Overlawyered‘s Walter Olson comments on the implications of Wal-Mart v. Dukes in the Philadelphia Inquirer. Here’s his conclusion:
This week’s decision will make it harder, though not impossible, to apply class actions to employment-discrimination cases in which cash damages are the main point. (As the court noted, though, class treatment is still more liberally available for injunctive relief, such as in a suit asking that a company be ordered to change a discriminatory personnel policy.)
That does not mean, as one veteran Supreme Court reporter wrote this week, that future aggrieved employees will all have to “file their own lawsuits,” or that large companies can operate with impunity. The court did not rule out lawsuits on behalf of groups of employees affected by the actions of some identifiable corporate policy, for example, or by particular managers or supervisors or offices. And even suits by individual employees against big companies regularly demand, and sometimes get, million-dollar damages.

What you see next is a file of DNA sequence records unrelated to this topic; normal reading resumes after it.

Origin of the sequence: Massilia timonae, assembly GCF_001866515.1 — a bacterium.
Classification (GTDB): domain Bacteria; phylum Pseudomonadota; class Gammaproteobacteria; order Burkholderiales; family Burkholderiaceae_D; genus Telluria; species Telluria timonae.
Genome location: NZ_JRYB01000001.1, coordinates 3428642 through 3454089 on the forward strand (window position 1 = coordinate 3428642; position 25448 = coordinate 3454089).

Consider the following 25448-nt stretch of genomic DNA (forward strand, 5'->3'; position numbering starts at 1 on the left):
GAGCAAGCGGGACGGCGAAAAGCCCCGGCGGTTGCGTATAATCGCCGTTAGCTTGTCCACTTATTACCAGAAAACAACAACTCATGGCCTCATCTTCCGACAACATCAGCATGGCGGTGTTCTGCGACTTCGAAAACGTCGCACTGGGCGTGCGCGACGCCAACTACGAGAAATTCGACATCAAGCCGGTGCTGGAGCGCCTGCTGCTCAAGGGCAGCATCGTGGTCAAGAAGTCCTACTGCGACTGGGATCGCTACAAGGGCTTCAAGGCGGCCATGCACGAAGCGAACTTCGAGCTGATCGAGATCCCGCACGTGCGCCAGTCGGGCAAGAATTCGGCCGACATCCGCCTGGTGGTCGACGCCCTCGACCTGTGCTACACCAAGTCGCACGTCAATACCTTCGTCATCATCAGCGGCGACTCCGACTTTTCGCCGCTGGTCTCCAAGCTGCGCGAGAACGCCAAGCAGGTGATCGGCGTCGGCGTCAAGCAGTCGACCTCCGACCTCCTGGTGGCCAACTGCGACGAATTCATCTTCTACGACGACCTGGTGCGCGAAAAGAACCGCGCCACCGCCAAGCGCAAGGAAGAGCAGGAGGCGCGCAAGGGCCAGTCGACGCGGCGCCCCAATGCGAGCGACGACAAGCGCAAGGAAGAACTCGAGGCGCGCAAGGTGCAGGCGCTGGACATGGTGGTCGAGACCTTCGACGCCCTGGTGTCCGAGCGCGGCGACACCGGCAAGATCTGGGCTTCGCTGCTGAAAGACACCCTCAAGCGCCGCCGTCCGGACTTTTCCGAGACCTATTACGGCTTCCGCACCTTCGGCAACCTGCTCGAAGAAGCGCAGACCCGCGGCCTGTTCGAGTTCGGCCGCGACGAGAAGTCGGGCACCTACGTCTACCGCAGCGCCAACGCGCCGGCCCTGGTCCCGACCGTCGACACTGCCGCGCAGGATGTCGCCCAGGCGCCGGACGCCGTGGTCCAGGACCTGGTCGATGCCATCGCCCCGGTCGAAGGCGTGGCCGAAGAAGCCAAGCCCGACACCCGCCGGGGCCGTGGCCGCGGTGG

The message of this ruling is simple: Employees have to prove that they have been legally wronged, not just cash in because somebody else was.
In addition, our own John Elwood contributed a short commentary on Wal-Mart v. Dukes to the NYT‘s Room for Debate feature on the case. In it he explains why the case’s outcome should not have been a surprise.